Wood gets $75 million worth Mariner job from Equinor
Oilfield services provider Wood has secured a new contract with Equinor to support its operations at the Mariner field in the UK Continental Shelf (UKCS).
Wood said on Wednesday that it has entered into a three-year agreement to deliver operations, maintenance, modifications, and offshore services on the Mariner A platform and Mariner B floating storage unit.
The agreement, valued at around $75 million, will run for three years from January 2021 through to 4Q 2023, with options to extend.
Craig Shanaghey, president of Wood’s operations services business in Europe and Africa, comments: “We are delighted to extend our strong partnership with Equinor to include support for their operations at the pioneering Mariner field”.
Shanaghey added: “Mariner is still in its early years of production and, with Wood’s ambition to realise a digitally-enabled future, we see excellent potential to explore new opportunities that will promote a lifetime of sustainable and responsible operations at the field”.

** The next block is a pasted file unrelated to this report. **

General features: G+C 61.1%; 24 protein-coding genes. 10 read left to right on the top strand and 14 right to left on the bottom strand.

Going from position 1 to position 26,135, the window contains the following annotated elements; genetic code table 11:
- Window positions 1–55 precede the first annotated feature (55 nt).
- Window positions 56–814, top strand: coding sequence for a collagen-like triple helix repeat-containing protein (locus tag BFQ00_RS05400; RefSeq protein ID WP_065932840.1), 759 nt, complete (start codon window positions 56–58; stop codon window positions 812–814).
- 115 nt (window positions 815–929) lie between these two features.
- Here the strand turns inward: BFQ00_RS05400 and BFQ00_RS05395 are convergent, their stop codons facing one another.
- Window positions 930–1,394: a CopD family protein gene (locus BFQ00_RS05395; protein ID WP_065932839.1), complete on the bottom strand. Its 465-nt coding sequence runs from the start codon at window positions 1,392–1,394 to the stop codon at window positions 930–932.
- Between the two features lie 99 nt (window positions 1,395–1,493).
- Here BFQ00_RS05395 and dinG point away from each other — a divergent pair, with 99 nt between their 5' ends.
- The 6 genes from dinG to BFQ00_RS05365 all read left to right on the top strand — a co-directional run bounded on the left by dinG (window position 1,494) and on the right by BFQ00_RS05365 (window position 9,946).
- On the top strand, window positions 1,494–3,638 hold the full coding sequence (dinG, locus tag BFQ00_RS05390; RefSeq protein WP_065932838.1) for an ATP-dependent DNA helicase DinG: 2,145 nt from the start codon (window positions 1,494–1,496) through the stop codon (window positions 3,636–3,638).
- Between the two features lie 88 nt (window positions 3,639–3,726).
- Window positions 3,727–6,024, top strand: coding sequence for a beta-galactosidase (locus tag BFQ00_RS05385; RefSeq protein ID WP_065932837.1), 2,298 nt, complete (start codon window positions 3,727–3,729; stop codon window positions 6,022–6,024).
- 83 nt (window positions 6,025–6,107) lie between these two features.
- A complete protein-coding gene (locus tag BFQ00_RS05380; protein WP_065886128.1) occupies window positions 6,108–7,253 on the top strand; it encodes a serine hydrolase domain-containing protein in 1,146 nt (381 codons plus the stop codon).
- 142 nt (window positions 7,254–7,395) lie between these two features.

The Mariner field is one of the most innovative offshore developments, supported by new digital solutions and the latest technologies, including automated drilling and digital twin solutions. The field is Equinor’s first operated development in the UK North Sea.
The contract builds upon Wood’s recent agreements with Equinor on the Kollsnes gas processing facility and Breidablikk tie-back development in Norway.
The work will be delivered by Wood’s Aberdeen-based onshore and offshore teams, with support from its global engineering community.
The Mariner field is located on the East Shetland Platform in UK Block 9/11a in the northern North Sea approximately 150 kilometres east of the Shetland Islands.
The field development concept includes the Mariner A production, drilling and living quarters (PDQ) platform based on a steel jacket with a floating storage unit (FSU), Mariner B.
The field started oil production in August 2019. The field is expected to produce more than 300 million barrels of oil over the next 30 years.